Coleen E. Toronto, Ruth Remington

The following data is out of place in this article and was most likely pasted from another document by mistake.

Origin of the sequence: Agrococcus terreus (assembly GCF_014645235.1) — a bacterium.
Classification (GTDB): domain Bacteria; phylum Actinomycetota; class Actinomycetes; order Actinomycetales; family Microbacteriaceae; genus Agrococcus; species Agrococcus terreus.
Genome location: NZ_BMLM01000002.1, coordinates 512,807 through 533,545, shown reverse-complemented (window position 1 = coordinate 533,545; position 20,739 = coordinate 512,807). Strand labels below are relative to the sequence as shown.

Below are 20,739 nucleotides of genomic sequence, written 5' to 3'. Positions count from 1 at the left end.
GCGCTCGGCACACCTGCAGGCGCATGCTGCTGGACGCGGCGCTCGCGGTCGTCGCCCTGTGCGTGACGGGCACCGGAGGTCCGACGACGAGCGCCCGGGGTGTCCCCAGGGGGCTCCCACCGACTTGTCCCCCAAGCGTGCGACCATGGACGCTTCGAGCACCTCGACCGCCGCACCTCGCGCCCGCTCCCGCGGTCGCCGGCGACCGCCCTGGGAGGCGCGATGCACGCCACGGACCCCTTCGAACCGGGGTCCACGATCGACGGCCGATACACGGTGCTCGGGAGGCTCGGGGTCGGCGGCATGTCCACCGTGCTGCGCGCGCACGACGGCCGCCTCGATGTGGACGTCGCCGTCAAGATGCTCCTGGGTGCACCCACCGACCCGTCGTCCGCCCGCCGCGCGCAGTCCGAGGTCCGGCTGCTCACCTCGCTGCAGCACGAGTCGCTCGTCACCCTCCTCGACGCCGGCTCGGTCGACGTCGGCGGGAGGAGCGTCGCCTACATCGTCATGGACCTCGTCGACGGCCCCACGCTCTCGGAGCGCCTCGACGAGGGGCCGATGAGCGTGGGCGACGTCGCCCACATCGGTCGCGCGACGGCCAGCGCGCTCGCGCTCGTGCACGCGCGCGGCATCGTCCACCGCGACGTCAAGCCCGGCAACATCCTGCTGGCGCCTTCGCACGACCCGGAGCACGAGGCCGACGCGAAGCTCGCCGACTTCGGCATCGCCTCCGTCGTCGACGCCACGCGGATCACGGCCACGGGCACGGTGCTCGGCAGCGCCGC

This book provides guidance to readers for how to conduct an integrative review. Over the decades, with the expansion of evidence-based practice (EBP), the evolution of methods used in reviews has resulted in a wide spectrum of review types. Due to the overlapping characteristics of the various review methods, confusion exists related to terminology, descriptions and methods of each type. To fill this gap, this book examines components necessary to conduct a rigorous integrative review from formulating questions through dissemination of the results of the review. Each chapter focuses on one component or step in this process and is written in a straightforward and readable manner. An integrative review is considered by many as an actual research study, hence it should be approached following established research methods involving well-defined steps. The integrative review is often compared with the systematic review. Both are used in healthcare research and follow a systematic process in reviewing literature and developing recommendations, but there are important differences that are addressed in the book. Evidence-based practice (EBP) demands high quality, rigorous evidence for nurse clinicians to make informed decisions with and for their patients. In nursing education, the integrative review is a frequent capstone project for graduate students and forms the basis for many doctoral projects. The Integrative review process should be valid, reliable and transparent and this book provides clear guidelines for writing an integrative review for students, educators, clinicians, and researchers. This book is a useful addition to courses for both undergraduate and graduate level writers of integrative reviews. In academia, a likely adoption would be in graduate research and research methods courses, and baccalaureate honor courses.
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